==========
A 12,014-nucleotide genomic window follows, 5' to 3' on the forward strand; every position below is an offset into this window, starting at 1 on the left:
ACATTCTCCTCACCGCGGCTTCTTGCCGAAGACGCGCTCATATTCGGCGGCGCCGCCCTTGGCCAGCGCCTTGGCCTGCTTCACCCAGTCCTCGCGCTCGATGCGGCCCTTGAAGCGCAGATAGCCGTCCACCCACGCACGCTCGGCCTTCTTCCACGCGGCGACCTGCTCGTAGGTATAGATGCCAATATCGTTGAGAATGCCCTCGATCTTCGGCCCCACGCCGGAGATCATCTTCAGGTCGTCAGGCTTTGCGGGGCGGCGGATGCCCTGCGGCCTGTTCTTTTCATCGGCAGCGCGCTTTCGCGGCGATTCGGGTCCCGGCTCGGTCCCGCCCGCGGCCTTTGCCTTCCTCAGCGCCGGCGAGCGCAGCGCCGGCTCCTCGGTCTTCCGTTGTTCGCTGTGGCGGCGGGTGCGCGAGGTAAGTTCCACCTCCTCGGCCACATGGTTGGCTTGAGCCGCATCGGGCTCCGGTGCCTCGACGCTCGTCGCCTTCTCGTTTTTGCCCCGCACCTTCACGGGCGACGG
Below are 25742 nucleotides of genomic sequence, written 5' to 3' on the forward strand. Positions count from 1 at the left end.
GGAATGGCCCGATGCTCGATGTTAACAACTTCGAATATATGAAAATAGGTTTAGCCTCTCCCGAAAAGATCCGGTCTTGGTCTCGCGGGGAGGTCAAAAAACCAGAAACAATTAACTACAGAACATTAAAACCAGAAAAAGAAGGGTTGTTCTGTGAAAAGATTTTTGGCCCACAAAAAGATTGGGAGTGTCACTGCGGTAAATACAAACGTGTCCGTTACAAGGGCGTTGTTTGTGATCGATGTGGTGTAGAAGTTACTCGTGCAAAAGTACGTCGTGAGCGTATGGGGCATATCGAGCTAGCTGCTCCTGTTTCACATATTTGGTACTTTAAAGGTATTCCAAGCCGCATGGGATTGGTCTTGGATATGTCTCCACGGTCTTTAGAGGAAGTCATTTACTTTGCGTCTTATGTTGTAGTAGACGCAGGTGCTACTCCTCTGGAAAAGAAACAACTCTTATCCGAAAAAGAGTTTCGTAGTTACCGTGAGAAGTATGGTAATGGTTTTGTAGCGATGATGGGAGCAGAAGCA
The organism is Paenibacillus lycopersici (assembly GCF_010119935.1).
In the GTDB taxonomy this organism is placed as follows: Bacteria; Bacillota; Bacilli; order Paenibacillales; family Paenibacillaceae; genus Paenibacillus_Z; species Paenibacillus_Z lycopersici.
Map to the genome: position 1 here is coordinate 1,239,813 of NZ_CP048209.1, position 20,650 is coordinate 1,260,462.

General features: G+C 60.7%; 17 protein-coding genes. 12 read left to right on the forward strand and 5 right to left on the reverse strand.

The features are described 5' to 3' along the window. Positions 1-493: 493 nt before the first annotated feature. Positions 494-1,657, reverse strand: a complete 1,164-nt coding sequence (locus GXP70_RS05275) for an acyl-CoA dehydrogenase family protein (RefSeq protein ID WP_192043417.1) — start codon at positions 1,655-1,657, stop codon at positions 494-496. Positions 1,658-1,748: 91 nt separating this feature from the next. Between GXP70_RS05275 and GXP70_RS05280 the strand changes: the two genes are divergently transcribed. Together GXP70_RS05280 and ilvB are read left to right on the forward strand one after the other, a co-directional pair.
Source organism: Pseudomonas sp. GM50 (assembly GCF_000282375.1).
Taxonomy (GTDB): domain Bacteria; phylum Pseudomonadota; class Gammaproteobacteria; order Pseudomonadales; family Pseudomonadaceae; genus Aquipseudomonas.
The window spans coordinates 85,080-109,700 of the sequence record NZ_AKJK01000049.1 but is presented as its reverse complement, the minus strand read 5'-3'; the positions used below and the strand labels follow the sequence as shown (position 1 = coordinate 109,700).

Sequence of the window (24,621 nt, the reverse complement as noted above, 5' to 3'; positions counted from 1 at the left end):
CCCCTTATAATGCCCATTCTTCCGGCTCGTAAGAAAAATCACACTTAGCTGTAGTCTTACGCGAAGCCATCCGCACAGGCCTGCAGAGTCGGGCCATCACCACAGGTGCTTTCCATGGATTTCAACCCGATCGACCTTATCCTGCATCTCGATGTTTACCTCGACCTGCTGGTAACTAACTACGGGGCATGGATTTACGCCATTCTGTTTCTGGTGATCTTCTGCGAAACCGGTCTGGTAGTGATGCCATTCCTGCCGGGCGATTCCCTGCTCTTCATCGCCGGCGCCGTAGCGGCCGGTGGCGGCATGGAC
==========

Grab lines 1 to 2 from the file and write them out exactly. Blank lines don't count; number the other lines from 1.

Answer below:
A 12,014-nucleotide genomic window follows, 5' to 3' on the forward strand; every position below is an offset into this window, starting at 1 on the left:
ACATTCTCCTCACCGCGGCTTCTTGCCGAAGACGCGCTCATATTCGGCGGCGCCGCCCTTGGCCAGCGCCTTGGCCTGCTTCACCCAGTCCTCGCGCTCGATGCGGCCCTTGAAGCGCAGATAGCCGTCCACCCACGCACGCTCGGCCTTCTTCCACGCGGCGACCTGCTCGTAGGTATAGATGCCAATATCGTTGAGAATGCCCTCGATCTTCGGCCCCACGCCGGAGATCATCTTCAGGTCGTCAGGCTTTGCGGGGCGGCGGATGCCCTGCGGCCTGTTCTTTTCATCGGCAGCGCGCTTTCGCGGCGATTCGGGTCCCGGCTCGGTCCCGCCCGCGGCCTTTGCCTTCCTCAGCGCCGGCGAGCGCAGCGCCGGCTCCTCGGTCTTCCGTTGTTCGCTGTGGCGGCGGGTGCGCGAGGTAAGTTCCACCTCCTCGGCCACATGGTTGGCTTGAGCCGCATCGGGCTCCGGTGCCTCGACGCTCGTCGCCTTCTCGTTTTTGCCCCGCACCTTCACGGGCGACGG